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Retirement: Stephen T. Kerr

When Stephen T. Kerr, professor in Curriculum and Instruction at the UW College of Education, was twelve, his career path was gently shaped by a cinematic visit. While waiting to see Journey to the Center of the Earth, Kerr saw a short by Harold Edgerton. Edgerton’s high-speed photography techniques captured the trajectory of a drop of milk falling into a glass or a bullet going through a water balloon. When edited correctly, the images displayed a precise slow-motion view of the occurrence.

“Those films made a big impression on me,” Kerr explains. “It helped me understand how the world worked. It was the precursor for my work on how technology in education allows you to think about alternative ways to organize and design education for kids and for adults.”

Kerr specializes in educational community and technology and in the learning sciences. He was a graduate student at the College of Education from 1973 1976 and became a faculty member in 1985.

In the past few decades, Kerr has seen the College undergo serious transformation.

“While I’ve been here, I’ve tried to understand this place as a living institution,” Kerr enthuses. “The way that organizations work has always fascinated me and this one has been interesting to watch. I’ve been in enough different kinds of positions to watch how it has changed and evolved over time. One of the things that this perspective gives you is a sense of who are the people who really help the place thrive.”

From faculty members mentoring struggling students to staff that labor on largely invisible projects, Kerr says that the people have really pushed progress at the College of Education. He believes that the caliber of student has also improved over the decades. 

The institution has gotten increasingly complex over the past few decades, with more activities, grant monies, and faculty engaged in broader research. “When I came here it was a rarity for faculty to attend AERA or other professional meetings,” he explains. “Now it is expected. Not only of faculty but of our students, who we also encourage to publish.”

One notable highlight was his office in Miller 206 during the cherry blossom season. “Like floating inside a pink cloud,” says Kerr. When Dean Jim Doi retired, Kerr took up Doi’s springtime tradition of a Miller Hall Sakura festival, complete with sake sipping, traditional Japanese music, and Japanese foods.

It was in this job that Kerr learned to encourage students to think about settings and jobs and how to think more deeply about place. In his own work, he can identify two major themes.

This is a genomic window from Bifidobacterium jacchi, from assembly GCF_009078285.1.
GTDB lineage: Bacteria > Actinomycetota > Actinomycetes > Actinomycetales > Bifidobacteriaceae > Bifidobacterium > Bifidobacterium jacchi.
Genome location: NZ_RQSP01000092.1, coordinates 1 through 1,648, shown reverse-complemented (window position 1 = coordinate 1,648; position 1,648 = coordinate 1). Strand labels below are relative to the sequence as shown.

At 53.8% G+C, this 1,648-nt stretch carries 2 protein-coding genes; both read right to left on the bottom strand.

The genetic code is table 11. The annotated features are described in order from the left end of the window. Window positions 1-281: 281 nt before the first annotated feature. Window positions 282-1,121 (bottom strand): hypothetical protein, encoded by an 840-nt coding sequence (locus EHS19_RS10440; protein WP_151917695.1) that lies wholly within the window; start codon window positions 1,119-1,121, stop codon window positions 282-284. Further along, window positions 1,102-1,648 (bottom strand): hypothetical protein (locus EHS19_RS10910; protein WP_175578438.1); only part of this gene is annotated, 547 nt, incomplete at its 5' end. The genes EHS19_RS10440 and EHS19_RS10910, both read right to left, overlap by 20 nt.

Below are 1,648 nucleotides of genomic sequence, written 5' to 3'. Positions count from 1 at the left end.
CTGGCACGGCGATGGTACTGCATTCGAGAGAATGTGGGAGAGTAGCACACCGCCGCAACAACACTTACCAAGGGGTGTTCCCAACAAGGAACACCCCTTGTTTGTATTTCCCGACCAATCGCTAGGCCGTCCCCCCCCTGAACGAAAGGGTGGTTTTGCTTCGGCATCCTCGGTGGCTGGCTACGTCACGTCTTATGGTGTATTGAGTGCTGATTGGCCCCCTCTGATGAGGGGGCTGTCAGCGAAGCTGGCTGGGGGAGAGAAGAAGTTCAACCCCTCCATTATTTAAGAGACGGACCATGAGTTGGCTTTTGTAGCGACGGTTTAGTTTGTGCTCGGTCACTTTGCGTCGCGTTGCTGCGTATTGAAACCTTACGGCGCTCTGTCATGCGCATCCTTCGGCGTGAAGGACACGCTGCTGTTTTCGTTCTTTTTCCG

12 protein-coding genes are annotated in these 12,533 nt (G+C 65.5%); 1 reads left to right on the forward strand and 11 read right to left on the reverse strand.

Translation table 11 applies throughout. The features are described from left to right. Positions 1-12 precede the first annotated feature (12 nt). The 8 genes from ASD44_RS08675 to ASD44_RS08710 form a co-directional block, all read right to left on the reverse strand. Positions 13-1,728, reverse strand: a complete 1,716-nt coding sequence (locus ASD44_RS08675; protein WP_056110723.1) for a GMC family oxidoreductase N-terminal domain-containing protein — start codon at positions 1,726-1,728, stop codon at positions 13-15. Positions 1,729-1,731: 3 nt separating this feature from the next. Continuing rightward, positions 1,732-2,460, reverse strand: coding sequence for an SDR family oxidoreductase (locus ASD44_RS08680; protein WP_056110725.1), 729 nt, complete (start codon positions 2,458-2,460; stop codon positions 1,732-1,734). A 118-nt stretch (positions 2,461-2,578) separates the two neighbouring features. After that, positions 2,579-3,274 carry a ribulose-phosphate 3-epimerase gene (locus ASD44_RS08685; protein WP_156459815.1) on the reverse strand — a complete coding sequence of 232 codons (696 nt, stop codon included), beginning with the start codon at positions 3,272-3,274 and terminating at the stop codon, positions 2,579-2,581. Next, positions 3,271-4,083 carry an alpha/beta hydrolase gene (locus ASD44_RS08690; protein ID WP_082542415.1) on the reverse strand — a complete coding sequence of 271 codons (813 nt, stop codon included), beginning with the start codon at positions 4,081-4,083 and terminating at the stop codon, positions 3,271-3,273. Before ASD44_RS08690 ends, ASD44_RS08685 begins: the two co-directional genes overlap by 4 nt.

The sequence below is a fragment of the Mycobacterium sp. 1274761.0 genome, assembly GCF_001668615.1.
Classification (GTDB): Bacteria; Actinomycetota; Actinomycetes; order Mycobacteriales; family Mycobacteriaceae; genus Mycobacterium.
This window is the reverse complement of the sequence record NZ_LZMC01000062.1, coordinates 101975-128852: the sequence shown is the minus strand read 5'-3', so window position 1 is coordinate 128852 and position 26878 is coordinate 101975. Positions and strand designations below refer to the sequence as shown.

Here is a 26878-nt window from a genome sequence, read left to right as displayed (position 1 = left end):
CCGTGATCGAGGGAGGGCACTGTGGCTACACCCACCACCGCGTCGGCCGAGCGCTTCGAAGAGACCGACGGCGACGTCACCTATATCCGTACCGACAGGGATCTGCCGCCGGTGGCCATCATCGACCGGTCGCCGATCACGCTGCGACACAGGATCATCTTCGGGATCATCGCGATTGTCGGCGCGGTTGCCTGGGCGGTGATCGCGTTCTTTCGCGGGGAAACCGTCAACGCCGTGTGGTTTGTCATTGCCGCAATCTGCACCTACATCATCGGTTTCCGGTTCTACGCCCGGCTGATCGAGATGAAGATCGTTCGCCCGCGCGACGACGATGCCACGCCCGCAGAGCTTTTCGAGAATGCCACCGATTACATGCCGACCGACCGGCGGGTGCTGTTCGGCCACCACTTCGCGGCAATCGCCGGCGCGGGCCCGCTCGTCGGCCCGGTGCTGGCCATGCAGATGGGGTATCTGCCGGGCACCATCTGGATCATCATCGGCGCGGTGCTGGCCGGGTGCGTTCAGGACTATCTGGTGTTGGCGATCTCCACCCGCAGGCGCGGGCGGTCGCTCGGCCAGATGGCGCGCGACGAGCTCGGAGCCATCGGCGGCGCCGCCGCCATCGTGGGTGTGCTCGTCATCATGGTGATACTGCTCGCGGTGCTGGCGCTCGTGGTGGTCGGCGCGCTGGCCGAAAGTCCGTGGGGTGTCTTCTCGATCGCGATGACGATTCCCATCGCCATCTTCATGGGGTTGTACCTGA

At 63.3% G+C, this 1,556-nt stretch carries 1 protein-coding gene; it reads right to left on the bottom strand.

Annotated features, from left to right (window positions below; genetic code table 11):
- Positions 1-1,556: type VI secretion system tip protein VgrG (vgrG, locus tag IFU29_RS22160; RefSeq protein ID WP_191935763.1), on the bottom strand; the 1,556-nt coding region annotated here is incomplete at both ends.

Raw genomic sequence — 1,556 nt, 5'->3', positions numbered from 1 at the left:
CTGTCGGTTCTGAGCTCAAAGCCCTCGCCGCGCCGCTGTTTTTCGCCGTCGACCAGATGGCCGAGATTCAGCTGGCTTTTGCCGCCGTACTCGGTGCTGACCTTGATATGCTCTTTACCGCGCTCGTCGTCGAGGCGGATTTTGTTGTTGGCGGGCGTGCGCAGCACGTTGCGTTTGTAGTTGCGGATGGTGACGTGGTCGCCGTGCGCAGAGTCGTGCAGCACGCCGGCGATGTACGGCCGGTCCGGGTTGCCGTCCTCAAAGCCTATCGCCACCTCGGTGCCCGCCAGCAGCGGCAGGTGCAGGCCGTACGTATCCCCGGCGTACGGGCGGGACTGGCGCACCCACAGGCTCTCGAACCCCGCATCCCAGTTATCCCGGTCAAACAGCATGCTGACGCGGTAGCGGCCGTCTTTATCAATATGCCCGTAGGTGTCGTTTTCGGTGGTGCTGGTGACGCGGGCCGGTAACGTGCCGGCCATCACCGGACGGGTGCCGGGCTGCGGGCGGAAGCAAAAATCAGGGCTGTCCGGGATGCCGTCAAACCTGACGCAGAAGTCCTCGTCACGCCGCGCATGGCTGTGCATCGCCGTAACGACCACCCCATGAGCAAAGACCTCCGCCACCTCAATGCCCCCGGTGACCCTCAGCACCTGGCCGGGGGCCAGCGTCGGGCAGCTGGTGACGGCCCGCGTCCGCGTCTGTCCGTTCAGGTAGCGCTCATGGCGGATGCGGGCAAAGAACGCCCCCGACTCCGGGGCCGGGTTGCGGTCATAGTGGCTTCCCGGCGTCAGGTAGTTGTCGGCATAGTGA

“I think there have been two major things that I’ve worked on at the UW,” Kerr explains. “One is the significant shift in technology and one is Russian education.”

In terms of technology, Kerr has seen computers become commonplace and critical to faculty communication and research. It’s influenced his teaching, both technique and curricular conversations, as well. Take, for example, a recent class that thought through the processes of video recordings and subsequent video responses to create a new type or professional conversation. Kerr’s future academic work will likely focus on the radically different vision of education in the future as seen through the lens of technology.

In terms of Russian education, Kerr has been a participant and an analyst of Russian education from the nineties until today.

“I’ve seen a bell curve of very low levels of activity ramping up to high levels and dropping off again,” he explains. “There was a period of radical experimentation in the early 80s and since then they’ve been putting things back in place in a kind of more traditional, centralized model. The period of high-level enthusiasm had experimental schools, new curricula, ways to get the community involved. And it was a time when it was not just OK but expected for really prominent members of the public, beyond entrepreneurs, to get directly engaged with education. It would be the equivalent of holding a meeting about next steps in education for Seattle schools and having the head of the Seattle symphony, president of the university, manager of Seattle art museum, a major author, a film director, and more at the table.”

Up next? Continued teaching on professional development, travel, and a whole lot of personal growth.

“Retirement is about creating a new life,” says Kerr. “I’ve always thought of having a variety of interests and ongoing life activities. So this doesn’t feel like leaving behind everything I’ve ever done, it feels like I get to prioritize and expand some things. It’s a transition point. Why not think of it in terms of professional activity, think of it as the opportunity to rethink who you are?”

To read memories and tributes for Steve Kerr or to add your own, click here.


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